Taxes touch every aspect of society, including who rules, where factories are built, what people drink, what car they buy, when they have children, and when they die. Scott Dyreng (Duke) and Jeff Hoopes (UNC), two accounting professors, chat about taxes, including current events, with the energy of an over-caffeinated chihuahua. Listening is guaranteed to be far more entertaining than actually paying your taxes.
This episode originally aired on January 15, 2022.Martin Luther King Jr. is the only person to have ever been tried for perjury with regards to state income taxes in Alabama. Jeff and Scott interview Edgar Dyer about the tax perjury trial of Martin Luther King Jr. in 1960. Eddie wrote an article entitled "A Triumph of Justice in Alabama: The 1960 Perjury Trial of Martin Luther King, Jr."Fred Grey, Martin Luther King's attorney, said of the trial, "No one would have predicted that an all-white jury in Montgomery, Alabama, the Cradle of the Confederacy, in May 1960, in the middle of all the sit-ins and all of the racial tension that was going on, would exonerate Martin Luther King, Jr. But it really happened." Coretta Scott King said of the trial, "A southern jury of twelve white men had acquitted Martin. It was a triumph of justice, a miracle that restored your faith in human good." Dr. King said it was a "turning point" in his life. Tune in to hear about this triumphal tax trial, which was a turning point for Martin Luther King.
Scott and Jeff chat with David Kemmerer, Co-Founder and CEO of CoinLedger. Our conversation focuses, in part, on the NFT Loss Harvestooor, which is a tool designed to allow investors to dispose of NFTs such that they can claim the tax deduction. The NFT Graveyard is the final resting place of NFTs that were once worth hundreds of thousands of dollars, but are now worth essentially nothing.
Scott and Jeff chat with Leopoldo Parada, professor of law at University of Leeds about the inequities that Pillar II of the OECD's Inclusive Framework impose on developing countries.
Away to Pay Taxes (to the tune of Away in the Manger)Re-release (originally released Christmas, 2021)Lyrics by Jeff Hoopes, Sung by Stacey HoopesOh Joseph and MaryThey were there for a taskThey came to the cityTo pay their taxBut as they remitted The tax on their worthOh Mary, a virginShe had to give birth They went to the cityBy Caesar's decreeAs taxes touched JosephThey affect you and meWhen we give birthand when we dieHow much we workAnd what car we buy For every decisionWe weigh how we actBy counting the costAnd we do it post-tax The pros and the consIn dollars and centsWe consider the taxesBefore we commence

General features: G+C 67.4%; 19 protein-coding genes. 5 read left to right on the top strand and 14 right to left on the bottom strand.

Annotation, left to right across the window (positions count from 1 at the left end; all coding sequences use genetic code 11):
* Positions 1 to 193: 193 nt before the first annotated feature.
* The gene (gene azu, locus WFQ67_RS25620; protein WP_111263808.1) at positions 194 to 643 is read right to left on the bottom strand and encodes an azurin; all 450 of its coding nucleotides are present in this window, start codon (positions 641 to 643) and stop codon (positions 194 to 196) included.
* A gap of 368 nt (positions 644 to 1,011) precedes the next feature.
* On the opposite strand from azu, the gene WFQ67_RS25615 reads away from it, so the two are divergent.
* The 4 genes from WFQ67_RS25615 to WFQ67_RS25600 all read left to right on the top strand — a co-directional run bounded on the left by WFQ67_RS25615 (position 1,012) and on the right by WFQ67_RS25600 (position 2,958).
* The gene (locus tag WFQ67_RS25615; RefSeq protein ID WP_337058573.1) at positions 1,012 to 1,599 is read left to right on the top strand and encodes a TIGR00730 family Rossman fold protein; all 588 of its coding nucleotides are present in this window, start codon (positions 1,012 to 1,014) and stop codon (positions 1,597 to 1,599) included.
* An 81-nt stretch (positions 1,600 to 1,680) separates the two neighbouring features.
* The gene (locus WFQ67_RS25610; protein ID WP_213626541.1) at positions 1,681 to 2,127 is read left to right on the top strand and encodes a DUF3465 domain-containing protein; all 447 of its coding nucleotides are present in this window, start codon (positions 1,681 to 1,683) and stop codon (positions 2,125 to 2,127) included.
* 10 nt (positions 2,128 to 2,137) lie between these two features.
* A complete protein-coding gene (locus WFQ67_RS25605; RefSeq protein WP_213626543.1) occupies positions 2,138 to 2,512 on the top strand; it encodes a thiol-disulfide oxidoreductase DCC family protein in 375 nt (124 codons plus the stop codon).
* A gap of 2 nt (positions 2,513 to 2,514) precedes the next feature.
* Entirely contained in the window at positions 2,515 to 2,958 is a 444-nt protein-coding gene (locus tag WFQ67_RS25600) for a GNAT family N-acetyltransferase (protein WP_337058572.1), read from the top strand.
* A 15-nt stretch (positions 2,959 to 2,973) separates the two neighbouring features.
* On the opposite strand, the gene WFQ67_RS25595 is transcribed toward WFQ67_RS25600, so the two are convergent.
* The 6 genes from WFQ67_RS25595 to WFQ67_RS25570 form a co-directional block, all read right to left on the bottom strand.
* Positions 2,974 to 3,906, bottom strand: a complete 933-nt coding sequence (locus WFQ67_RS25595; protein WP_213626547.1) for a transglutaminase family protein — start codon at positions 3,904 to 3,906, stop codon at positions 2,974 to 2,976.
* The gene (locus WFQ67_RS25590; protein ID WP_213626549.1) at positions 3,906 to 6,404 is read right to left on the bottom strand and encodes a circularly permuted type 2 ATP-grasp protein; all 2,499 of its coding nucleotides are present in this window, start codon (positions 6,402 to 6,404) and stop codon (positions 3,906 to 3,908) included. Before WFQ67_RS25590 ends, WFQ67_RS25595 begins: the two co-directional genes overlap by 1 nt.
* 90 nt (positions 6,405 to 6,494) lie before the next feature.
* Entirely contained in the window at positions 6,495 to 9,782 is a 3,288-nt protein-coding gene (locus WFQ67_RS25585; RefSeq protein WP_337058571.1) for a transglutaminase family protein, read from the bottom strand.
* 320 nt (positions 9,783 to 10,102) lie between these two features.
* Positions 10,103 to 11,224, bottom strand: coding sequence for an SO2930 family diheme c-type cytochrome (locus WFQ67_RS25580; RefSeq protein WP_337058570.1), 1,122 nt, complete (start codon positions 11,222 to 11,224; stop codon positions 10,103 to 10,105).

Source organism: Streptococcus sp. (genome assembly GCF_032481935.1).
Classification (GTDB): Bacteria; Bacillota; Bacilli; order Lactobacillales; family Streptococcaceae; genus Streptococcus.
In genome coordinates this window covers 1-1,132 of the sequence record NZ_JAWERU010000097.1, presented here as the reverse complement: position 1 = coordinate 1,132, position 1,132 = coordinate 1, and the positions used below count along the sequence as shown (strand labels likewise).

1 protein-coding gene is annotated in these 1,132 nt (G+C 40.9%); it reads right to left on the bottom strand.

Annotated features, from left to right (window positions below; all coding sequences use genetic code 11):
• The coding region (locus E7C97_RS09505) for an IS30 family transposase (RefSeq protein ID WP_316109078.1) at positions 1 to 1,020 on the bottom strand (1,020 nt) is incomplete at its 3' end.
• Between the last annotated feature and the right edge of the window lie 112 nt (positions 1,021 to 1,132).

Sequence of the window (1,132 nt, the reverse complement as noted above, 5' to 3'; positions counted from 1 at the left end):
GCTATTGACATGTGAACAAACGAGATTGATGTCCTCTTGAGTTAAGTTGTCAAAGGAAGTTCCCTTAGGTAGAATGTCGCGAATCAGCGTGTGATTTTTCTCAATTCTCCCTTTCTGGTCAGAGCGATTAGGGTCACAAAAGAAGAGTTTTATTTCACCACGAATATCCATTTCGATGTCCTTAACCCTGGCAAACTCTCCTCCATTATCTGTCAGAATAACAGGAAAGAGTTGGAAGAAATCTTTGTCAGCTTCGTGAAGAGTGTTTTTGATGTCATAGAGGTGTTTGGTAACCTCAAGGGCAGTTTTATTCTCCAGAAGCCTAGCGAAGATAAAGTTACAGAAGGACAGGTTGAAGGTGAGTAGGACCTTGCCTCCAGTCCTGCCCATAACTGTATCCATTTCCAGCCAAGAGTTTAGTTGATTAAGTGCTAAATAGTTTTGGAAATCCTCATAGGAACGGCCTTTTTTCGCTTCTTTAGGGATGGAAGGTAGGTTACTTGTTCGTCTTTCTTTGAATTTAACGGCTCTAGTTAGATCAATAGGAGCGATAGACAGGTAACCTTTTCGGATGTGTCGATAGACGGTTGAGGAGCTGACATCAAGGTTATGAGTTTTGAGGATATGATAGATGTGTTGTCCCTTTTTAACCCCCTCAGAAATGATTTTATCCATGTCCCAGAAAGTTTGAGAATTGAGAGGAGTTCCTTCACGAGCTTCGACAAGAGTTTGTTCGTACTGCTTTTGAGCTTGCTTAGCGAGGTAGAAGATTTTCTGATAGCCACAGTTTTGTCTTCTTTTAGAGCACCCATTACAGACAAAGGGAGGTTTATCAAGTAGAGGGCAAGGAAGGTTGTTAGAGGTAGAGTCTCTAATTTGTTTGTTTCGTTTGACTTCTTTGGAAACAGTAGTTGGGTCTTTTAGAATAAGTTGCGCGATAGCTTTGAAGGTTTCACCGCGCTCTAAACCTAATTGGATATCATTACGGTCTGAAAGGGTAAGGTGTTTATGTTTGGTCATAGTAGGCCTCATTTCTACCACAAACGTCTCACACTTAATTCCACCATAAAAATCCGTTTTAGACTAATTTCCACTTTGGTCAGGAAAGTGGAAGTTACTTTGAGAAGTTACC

In honor of the fifth anniversary of the Tax Cuts and Jobs Act...I Heard the Bells (of tax reform!)Sung to the tune of I Heard the Bells on Christmas DaySinging by two of Dyreng's DeductionsLyrics of Jeff HoopesI heard the tale about the dayThey passed the law TCJAThe rate was high our firms payed muchSo they were blessed by Donald's touchThe rate brought low that fated dayWhen Congress put out on displayThat we are strong and we will beatOn taxes we will now competeFor mobile factors move and shiftTheir presence all boats will liftAnd the economy will growFor rates were high and now they're low
Scott and Jeff chat with Daniel Hemel about the House Ways and Means Committee "Report on the Internal Revenue Service's Mandatory Audit Program" that reveals substantial information about former President Trump's tax returns. Additional information was revealed in a report by the Joint Committee on Taxation.
The Tax Cuts and Jobs Act was signed into law on December 22, 2017. In honor of its birth five whole years ago, we talk with the American Enterprise Institute's Kyle Pomerleau, who had a front row seat to the passage of the TCJA.
Scott and Jeff chat with Daniel Hemel, Law Professor at New York University about the recently enacted excise tax on share repurchases or buybacks. Daniel has thought and written about buybacks, for example, here.We discuss buybacks, dividends, and why both progressives and conservatives might be in favor of a tax on buybacks.
Scott and Jeff discuss the effect of capital gains taxes on stock prices with Douglas A. Shackelford, former Dean of UNC's Kenan-Flagler Business School. If the capital gains tax rate increases, should stock prices go up, down, or stay the same? Its much more complicated than you might think!
Scott and Jeff discuss what constitutes candy, for sales tax purposes, in North Carolina. The discussion ends with the verdict on craisins--are they candy? Scott is quizzed on other types of food and whether they are candy, and, scores a perfect 0/5.
Todd Castagno, an equity research analyst at Morgan Stanley, responds to a list of possible ways corporations might react to the tax on book income recently passed as part of the Inflation Reduction Act.
Scott and Jeff talk about Tax Foundation with CEO and President Daniel Bunn. We talk about its missions, where it gets funding, and other tax-related issues. We discuss the pro-growth agenda of the Tax Foundation and note that there could be other legitimate objective functions for a think tank.
Tax Chats is officially one year old! In honor of this anniversery, Scott and Jeff talk through a potential rebranding of Tax Chats with a different name, then go on to discuss two tax headlines. First, they discuss windfall profits taxes on oil companies, then talk about the disclosure of Donald Trump's tax returns.Jeff also misuses the Spanish verb "recordar."